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Ultrastable materials investigated in depth

Thermal expansion measured at low temperatures for future space missions

PTB-News 2.2016
Especially interesting for

space research

semiconductor physics

materials research

Space telescopes such as the infrared observatory Herschel of the European Space Agency (ESA) observe radiation in the far infrared. In this context, it is of vital importance that the instruments are cooled so that they do not emit disturbing infrared radiation. The mirrors of these telescopes, which are used at temperatures below –190 °C, are made of special, ultrastable ceramics. In a cooperation project with ESA, PTB measured the thermal expansion of the materials used and of single-crystal silicon very precisely. The investigations will be useful for future space missions, but have also shown that the values used to date for single-crystal silicon as a reference material must be corrected.

Space telescope Herschel (2009-2013) allowed fascinating insights into the birth of stars. (Photo: ESA)

From outer space, space telescopes can investigate spectral ranges that are not accessible from the Earth. How critical it is to know the exact thermal expansion of the materials used when setting up such telescopes was clearly demonstrated during the Herschel mission, as it was revealed that the simulations performed previously were not in agreement with the manufactured mirrors. The discrepancies were fortunately not discovered in space, but still led to unnecessary delays. To prevent such unpleasant surprises from recurring, in-depth investigations of the materials used were required. Within the scope of the ESA project, the scientists from PTB investigated the thermal expansion of the special, ultrastable ceramics (such as silicon carbide) in a temperature range from −266 °C to +20 °C with nanometer accuracy. In vast parts of this temperature range, the accuracy attained corresponds to a relative change in length of approx. one billionth per degree Celsius.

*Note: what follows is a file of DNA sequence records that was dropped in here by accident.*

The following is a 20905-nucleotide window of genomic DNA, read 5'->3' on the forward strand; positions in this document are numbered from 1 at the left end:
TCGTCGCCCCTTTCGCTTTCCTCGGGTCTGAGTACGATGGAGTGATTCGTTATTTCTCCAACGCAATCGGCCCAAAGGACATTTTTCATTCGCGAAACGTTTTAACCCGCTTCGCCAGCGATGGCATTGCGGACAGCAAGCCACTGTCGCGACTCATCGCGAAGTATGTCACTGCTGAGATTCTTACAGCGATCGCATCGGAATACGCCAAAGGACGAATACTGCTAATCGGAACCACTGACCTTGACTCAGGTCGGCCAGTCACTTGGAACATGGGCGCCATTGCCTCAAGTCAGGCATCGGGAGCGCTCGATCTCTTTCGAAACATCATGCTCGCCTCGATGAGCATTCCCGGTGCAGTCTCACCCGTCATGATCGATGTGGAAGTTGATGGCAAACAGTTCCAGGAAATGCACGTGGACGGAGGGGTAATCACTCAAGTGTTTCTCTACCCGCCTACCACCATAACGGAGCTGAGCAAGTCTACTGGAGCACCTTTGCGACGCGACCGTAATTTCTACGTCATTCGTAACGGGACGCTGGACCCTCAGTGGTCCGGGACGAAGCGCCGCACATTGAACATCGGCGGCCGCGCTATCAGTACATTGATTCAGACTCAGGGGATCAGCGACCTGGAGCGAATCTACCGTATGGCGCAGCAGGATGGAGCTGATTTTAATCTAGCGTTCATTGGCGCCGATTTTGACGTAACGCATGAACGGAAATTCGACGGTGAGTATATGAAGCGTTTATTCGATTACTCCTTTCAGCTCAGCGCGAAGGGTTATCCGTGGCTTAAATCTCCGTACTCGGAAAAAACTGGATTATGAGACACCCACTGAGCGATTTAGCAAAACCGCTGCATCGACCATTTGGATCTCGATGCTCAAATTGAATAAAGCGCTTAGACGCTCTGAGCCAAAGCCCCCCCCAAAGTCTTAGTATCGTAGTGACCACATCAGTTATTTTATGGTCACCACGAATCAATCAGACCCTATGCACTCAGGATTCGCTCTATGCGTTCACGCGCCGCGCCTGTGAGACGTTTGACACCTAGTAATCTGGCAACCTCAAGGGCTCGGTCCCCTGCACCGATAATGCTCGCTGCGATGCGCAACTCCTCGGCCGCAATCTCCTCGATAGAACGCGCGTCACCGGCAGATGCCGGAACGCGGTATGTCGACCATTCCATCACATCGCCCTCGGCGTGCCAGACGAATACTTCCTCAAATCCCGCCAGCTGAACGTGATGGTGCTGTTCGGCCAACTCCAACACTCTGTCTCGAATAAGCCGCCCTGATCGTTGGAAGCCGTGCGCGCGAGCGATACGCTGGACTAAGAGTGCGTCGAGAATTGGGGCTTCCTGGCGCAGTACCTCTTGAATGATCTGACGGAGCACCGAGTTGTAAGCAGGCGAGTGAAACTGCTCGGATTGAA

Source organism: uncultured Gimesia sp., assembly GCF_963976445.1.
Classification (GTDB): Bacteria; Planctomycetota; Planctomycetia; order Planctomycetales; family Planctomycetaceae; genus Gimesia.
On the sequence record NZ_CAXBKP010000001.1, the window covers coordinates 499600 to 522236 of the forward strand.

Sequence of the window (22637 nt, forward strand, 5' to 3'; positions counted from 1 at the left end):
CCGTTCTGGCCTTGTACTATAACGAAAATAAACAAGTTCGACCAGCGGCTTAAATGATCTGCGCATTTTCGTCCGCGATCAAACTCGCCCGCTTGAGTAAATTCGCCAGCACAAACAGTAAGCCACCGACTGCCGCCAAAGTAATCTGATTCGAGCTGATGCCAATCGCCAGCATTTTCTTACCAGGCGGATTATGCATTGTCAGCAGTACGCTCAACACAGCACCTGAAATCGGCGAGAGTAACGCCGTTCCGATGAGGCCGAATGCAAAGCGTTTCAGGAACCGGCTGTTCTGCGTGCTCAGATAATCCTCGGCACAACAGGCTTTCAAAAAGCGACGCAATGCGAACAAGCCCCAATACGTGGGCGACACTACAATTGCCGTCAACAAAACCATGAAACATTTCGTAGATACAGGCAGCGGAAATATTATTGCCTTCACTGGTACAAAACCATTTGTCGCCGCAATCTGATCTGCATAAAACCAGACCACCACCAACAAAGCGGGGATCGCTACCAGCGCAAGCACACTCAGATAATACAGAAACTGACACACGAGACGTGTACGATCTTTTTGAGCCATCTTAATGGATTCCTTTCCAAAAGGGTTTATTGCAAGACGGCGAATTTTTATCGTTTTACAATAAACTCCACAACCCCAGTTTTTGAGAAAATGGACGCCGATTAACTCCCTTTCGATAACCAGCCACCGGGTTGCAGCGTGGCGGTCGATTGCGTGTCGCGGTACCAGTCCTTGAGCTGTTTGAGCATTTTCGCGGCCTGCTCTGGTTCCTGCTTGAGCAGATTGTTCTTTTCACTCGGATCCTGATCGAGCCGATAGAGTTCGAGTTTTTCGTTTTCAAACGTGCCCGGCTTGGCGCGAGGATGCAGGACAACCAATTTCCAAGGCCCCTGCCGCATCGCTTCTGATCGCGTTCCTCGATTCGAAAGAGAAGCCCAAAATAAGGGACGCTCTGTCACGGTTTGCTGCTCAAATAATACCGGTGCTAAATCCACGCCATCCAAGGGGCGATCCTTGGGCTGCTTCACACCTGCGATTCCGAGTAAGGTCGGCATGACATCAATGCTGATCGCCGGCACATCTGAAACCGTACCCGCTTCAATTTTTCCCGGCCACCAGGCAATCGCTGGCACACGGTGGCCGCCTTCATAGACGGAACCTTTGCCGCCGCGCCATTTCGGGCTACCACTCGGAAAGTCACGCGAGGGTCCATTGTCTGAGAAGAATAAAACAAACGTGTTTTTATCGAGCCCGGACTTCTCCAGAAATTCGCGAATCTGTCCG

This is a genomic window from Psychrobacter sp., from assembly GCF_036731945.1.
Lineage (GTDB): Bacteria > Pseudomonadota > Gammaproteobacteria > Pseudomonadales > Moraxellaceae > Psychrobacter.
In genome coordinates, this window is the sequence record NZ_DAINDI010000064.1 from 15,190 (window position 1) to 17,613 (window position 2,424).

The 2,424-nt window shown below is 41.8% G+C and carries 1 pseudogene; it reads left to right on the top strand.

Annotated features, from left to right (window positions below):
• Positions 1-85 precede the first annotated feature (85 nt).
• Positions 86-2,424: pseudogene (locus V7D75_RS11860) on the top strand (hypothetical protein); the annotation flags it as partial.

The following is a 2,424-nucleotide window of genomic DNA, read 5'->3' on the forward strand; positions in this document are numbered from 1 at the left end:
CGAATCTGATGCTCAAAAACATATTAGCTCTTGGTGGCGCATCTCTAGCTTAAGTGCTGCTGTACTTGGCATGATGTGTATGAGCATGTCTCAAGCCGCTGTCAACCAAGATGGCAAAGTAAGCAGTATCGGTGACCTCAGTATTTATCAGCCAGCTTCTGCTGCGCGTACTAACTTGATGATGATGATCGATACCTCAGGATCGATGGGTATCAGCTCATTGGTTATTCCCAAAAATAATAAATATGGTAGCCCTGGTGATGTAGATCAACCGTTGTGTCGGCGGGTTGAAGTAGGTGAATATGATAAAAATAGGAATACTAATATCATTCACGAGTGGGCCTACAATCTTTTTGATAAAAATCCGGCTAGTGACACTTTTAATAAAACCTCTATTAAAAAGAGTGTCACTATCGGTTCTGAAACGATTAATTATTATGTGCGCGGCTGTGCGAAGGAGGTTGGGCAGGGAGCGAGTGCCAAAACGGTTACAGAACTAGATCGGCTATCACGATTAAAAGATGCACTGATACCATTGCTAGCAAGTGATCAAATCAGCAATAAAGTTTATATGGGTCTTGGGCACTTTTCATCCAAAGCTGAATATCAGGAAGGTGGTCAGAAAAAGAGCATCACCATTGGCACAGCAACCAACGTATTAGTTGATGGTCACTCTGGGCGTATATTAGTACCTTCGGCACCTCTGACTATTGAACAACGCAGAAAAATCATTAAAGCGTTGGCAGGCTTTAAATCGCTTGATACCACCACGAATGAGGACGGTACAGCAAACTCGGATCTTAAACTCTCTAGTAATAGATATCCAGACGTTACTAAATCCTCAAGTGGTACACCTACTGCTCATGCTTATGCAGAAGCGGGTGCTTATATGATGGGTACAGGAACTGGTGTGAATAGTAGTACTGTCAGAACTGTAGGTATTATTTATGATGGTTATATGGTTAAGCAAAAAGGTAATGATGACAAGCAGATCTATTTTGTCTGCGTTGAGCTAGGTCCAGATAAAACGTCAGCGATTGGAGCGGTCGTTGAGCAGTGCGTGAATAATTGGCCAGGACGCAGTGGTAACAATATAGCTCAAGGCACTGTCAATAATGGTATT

PTB's Ultra Precision Interferometer, which was used for this purpose, is deemed the most accurate worldwide. To allow measurements to be taken with similar accuracy but with less effort, even at other institutes, reference materials whose exact thermal expansion is known are usually used for comparison. One such reference material, single-crystal silicon, has also been investigated within the scope of the project. Across a vast temperature range, the values obtained turned out to deviate significantly from the reference values used to date for single-crystal silicon.

The results are of importance for further space missions that have already been planned. A clever procedure can prevent any radiation heat from occurring, so that the James Webb space telescope will be used at temperatures below −220 °C. In the case of the Space Infrared Telescope for Cosmology and Astrophysics (SPICA), the temperatures may be even lower.


René Schödel
Department 5.4 Interferometry on Material Measures
+49 (0)531 592-5400

Scientific publication

T. Middelmann, A. Walkov, G. Bartl, R. Schödel: Thermal expansion coefficient of single-crystal silicon from 7 K to 293 K. Phys. Rev. B 92, 174113 (2015)